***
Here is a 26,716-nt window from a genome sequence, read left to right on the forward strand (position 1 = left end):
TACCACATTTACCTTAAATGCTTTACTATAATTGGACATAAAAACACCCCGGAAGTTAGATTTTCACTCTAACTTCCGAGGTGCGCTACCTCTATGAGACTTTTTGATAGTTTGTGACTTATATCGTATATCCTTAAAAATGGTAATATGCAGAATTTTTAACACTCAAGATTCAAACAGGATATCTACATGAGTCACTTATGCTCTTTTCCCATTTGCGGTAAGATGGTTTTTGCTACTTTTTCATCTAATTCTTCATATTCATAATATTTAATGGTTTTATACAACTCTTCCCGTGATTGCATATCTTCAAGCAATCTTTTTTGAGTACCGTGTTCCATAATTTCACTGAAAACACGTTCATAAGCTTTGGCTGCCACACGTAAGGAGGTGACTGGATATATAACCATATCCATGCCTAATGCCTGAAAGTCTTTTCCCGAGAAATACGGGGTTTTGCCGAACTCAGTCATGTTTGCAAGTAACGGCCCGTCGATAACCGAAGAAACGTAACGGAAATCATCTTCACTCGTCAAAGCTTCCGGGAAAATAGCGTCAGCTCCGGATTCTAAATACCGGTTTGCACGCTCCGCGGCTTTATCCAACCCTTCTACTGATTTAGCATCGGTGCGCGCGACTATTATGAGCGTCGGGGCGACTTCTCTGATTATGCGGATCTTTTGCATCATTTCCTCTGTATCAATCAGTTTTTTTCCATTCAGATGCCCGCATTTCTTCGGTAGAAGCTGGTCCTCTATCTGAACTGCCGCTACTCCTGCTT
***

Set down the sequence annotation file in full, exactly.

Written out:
Here is a 26,716-nt window from a genome sequence, read left to right on the forward strand (position 1 = left end):
TACCACATTTACCTTAAATGCTTTACTATAATTGGACATAAAAACACCCCGGAAGTTAGATTTTCACTCTAACTTCCGAGGTGCGCTACCTCTATGAGACTTTTTGATAGTTTGTGACTTATATCGTATATCCTTAAAAATGGTAATATGCAGAATTTTTAACACTCAAGATTCAAACAGGATATCTACATGAGTCACTTATGCTCTTTTCCCATTTGCGGTAAGATGGTTTTTGCTACTTTTTCATCTAATTCTTCATATTCATAATATTTAATGGTTTTATACAACTCTTCCCGTGATTGCATATCTTCAAGCAATCTTTTTTGAGTACCGTGTTCCATAATTTCACTGAAAACACGTTCATAAGCTTTGGCTGCCACACGTAAGGAGGTGACTGGATATATAACCATATCCATGCCTAATGCCTGAAAGTCTTTTCCCGAGAAATACGGGGTTTTGCCGAACTCAGTCATGTTTGCAAGTAACGGCCCGTCGATAACCGAAGAAACGTAACGGAAATCATCTTCACTCGTCAAAGCTTCCGGGAAAATAGCGTCAGCTCCGGATTCTAAATACCGGTTTGCACGCTCCGCGGCTTTATCCAACCCTTCTACTGATTTAGCATCGGTGCGCGCGACTATTATGAGCGTCGGGGCGACTTCTCTGATTATGCGGATCTTTTGCATCATTTCCTCTGTATCAATCAGTTTTTTTCCATTCAGATGCCCGCATTTCTTCGGTAGAAGCTGGTCCTCTATCTGAACTGCCGCTACTCCTGCTT